Do parents know "high quality" preschool when they see it?
High quality early childhood education (ECE) programs can lead to substantial benefits for children, however many children are not attending programs of sufficient quality to yield meaningful developmental gains. To address this problem, states have increasingly turned to Quality Rating and Improvement Systems (QRIS), early childhood accountability systems that aim to improve ECE quality through incentives, supports, and information campaigns. Such informational interventions hinge on the assumption that parents are currently unable to assess ECE quality. This study examines the validity of this assumption, which is largely untested to date, using data from a sample of low-income families with four-year-olds attending publicly-funded ECE programs. We examine whether parents' evaluation of their child's program is explained by an extensive set of quality measures including: observational measures of the quality of classroom instruction; measures of children's learning gains; measures of structural quality; and measures of program convenience. We find that parents' evaluations of their program were not systematically related with any of the measures of quality, corroborating this key assumption of QRIS, and suggest that there may be a role for informational interventions in ECE markets. (author abstract)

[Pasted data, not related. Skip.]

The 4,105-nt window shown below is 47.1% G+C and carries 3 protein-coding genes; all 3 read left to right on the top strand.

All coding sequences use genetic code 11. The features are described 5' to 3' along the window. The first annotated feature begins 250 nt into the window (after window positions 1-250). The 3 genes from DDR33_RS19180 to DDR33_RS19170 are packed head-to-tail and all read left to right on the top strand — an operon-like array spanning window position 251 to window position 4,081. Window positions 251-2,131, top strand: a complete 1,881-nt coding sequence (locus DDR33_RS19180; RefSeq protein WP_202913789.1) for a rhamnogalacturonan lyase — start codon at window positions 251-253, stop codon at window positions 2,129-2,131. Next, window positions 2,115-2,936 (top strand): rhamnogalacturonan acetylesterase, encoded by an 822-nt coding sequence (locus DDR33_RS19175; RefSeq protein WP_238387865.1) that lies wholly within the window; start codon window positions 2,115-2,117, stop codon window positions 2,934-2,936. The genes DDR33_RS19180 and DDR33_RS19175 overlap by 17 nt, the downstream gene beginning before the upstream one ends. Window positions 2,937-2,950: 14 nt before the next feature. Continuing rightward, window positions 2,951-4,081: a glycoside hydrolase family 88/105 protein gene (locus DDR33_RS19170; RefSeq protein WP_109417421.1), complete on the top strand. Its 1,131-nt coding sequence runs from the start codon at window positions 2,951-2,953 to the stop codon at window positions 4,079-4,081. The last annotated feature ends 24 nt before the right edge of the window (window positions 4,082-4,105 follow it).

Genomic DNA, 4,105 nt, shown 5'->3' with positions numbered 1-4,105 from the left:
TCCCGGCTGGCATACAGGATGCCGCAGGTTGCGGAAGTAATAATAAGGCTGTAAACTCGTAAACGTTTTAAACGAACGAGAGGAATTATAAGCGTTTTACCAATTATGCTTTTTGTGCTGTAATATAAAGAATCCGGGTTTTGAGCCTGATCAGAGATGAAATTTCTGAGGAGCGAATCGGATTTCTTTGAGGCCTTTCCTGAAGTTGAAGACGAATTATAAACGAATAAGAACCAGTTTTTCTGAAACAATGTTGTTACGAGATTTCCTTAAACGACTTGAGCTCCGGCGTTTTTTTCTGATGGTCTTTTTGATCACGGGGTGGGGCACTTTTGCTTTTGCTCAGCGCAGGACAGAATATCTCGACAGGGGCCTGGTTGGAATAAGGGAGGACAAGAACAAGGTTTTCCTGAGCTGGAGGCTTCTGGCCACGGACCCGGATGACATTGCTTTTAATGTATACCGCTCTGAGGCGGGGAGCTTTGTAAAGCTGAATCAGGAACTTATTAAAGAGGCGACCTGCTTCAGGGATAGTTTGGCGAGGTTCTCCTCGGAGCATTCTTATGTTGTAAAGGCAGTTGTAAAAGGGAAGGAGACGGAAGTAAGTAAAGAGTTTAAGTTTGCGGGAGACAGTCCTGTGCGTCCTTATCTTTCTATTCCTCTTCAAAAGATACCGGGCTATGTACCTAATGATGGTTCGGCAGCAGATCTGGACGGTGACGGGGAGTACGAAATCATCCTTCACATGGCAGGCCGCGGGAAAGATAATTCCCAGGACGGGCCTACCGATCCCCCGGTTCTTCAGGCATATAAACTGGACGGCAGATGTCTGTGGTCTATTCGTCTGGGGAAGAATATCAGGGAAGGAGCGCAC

Related resources include summaries, versions, measures (instruments), or other resources in which the current document plays a part. Research products funded by the Office of Planning, Research, and Evaluation are related to their project records.